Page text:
The Delightful World of Wild Coffee Made from Poop – Sip in Style

You may have heard the saying “coffee is made from poop” before, and while it may sound like a gross oversimplification, there’s actually some truth to it. But don’t worry, the coffee you’re drinking isn’t made from actual animal feces.

Instead, the coffee bean that we all know and love is the seed of the coffee plant, and it just so happens that, in some cases, these seeds pass through the digestive system of certain animals before being collected and roasted for our enjoyment.

The coffee plant is a flowering shrub belonging to the Rubiaceae family, including plants like gardenias and roses. These plants produce berries, also known as coffee cherries, and each cherry contains two seeds, which we call coffee beans.

Now, here’s where the “poop” comes in. In some parts of the world, such as Ethiopia and Indonesia, coffee cherries are eaten by animals like elephants and civets, which then digest the cherries and excrete the seeds. These seeds are collected from the animal feces, cleaned, roasted, and eventually ground up to make the coffee we brew and drink.

How is Wild Coffee Harvested?

This method of harvesting coffee is called “wild” or “civet” coffee, and it’s often considered a delicacy because of the unique flavors imparted to the beans during the digestive process. The enzymes in the civet’s digestive system break down the proteins in the coffee cherries, resulting in a smoother, less acidic cup of coffee. Yummy!

But don’t worry, most of our coffee isn’t made from poop. In fact, the vast majority of the world’s coffee is harvested using a much more conventional method. The coffee cherries are picked by hand or machinery, and the seeds are extracted and processed using water or mechanical means.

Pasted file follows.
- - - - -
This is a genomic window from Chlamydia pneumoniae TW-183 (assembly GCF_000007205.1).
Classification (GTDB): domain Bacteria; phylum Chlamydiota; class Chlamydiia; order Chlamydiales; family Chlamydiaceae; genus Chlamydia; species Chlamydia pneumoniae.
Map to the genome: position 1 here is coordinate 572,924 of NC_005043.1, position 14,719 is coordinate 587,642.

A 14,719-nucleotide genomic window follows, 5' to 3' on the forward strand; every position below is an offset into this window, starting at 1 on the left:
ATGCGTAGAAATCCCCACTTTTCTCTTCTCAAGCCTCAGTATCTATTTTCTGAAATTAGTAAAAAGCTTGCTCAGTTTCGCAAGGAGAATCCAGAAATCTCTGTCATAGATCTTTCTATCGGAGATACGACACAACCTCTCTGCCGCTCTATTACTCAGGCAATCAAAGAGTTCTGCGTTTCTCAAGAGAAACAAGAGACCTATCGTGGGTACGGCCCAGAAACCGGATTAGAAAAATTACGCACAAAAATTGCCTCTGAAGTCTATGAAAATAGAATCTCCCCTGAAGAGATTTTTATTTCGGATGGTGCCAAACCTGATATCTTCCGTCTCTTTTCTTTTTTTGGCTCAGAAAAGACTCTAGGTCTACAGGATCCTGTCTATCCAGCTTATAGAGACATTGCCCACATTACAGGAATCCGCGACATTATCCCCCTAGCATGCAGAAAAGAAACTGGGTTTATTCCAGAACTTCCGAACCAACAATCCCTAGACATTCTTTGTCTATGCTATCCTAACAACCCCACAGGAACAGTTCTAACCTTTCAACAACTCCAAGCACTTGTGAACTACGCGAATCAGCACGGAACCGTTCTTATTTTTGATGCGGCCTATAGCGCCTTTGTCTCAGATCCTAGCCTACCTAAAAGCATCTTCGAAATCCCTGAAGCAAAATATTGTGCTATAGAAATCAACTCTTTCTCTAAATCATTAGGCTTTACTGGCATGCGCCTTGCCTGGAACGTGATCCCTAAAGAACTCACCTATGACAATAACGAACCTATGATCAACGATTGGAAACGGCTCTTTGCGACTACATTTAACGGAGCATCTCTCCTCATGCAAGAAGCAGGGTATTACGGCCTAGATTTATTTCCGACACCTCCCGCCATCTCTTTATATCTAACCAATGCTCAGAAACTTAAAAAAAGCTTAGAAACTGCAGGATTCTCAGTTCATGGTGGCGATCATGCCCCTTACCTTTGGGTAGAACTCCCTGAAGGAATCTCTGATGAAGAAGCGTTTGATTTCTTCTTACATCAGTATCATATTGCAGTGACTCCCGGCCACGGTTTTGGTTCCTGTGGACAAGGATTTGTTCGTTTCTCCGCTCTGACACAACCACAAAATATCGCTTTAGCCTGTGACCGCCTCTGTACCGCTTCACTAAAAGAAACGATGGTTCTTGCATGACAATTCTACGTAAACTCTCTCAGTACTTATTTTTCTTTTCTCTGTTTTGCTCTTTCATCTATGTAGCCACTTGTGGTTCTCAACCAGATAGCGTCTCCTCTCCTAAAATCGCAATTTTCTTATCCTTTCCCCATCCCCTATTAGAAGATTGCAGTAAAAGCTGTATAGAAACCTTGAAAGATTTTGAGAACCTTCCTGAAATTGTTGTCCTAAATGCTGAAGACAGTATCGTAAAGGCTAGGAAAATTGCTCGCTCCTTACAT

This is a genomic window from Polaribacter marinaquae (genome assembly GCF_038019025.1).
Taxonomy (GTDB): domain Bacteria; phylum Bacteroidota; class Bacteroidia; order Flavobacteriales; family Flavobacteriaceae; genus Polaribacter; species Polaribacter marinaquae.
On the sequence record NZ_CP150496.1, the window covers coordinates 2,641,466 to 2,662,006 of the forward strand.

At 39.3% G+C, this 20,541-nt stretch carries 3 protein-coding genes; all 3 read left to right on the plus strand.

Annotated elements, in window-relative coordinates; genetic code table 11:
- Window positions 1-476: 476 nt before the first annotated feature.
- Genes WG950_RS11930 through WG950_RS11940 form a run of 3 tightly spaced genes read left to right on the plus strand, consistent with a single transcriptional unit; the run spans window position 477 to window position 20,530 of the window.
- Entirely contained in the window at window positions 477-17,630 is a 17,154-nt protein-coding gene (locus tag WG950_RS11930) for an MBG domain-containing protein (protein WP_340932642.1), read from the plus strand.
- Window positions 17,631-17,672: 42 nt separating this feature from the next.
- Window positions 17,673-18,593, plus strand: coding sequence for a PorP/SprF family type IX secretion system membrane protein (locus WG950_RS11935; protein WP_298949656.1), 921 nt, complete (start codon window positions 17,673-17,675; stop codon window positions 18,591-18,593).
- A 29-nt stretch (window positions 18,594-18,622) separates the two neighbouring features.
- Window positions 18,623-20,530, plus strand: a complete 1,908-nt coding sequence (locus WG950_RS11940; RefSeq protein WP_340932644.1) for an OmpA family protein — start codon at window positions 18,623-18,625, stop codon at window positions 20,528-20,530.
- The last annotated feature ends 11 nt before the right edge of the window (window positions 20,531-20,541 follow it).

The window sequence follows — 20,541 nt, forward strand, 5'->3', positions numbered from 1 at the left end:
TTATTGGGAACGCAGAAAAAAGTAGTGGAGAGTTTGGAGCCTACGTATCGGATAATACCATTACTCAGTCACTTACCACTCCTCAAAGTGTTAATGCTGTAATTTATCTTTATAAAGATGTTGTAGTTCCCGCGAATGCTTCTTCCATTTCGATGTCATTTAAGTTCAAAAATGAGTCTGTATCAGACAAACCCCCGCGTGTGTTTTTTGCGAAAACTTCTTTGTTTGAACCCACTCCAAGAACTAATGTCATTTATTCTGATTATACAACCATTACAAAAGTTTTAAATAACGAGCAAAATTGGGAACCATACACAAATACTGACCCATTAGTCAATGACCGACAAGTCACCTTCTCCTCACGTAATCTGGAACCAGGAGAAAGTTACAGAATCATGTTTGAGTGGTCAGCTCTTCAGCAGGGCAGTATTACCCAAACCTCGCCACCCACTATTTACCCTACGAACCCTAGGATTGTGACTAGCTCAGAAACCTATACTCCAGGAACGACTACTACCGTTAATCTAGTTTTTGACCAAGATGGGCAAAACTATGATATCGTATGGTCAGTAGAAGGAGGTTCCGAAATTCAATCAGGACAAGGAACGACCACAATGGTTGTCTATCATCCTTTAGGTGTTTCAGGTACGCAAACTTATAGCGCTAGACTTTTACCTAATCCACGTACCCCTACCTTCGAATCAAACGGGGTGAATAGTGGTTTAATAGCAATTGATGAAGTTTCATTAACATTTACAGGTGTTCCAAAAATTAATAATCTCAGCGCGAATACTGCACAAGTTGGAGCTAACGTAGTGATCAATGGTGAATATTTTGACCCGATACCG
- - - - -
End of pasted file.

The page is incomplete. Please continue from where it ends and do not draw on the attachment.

So, while it’s true that some coffee is ‘made from poop,’ it’s not the norm. And even if you do happen to stumble upon some wild or civet coffee, rest assured that the beans are thoroughly cleaned and roasted before they make their way into your cup.

But why go through all this trouble to collect coffee seeds from animal feces, you ask? Well, for one, it’s a unique and delicious flavor experience. But there’s also a financial incentive. Wild or civet coffee can fetch a much higher price than regular coffee, making it a valuable commodity in some parts of the world.

So the next time someone tells you that coffee is made from poop, you can confidently nod your head and explain the process to them. And who knows, maybe you’ll even be tempted to try some wild or civet coffee for yourself to see what all the fuss is about.

Is Wild Coffee Safe to Drink?

It’s important to note that the process of collecting coffee seeds from animal feces is not without controversy. The treatment of civets, in particular, has been a concern for animal welfare groups.

Civets are sometimes kept in small, cramped cages and force-fed coffee cherries to produce a higher yield of beans.
This practice, known as “cage trapping,” has been criticized for causing unnecessary animal suffering.

Additionally, there are concerns about the potential health risks associated with consuming coffee beans that animals have partially digested. While the beans are thoroughly cleaned before roasting, there is still a risk of contamination with bacteria and other pathogens.

Despite these concerns, the demand for wild and civet coffee continues to grow, and some producers are taking steps to ensure that their beans are sourced humanely and ethically. For example, some civet coffee producers allow the animals to roam freely and only collect the beans from their feces when they are found in the wild.


In conclusion, while it may be a gross oversimplification to say that coffee is made from poop, there is some truth to the saying. In some parts of the world, coffee seeds are collected from the feces of animals like elephants and civets.

This method of harvesting coffee is often considered a delicacy and can fetch a higher price than regular coffee. However, the treatment of the animals involved and the potential health risks associated with the process have sparked controversy and concern.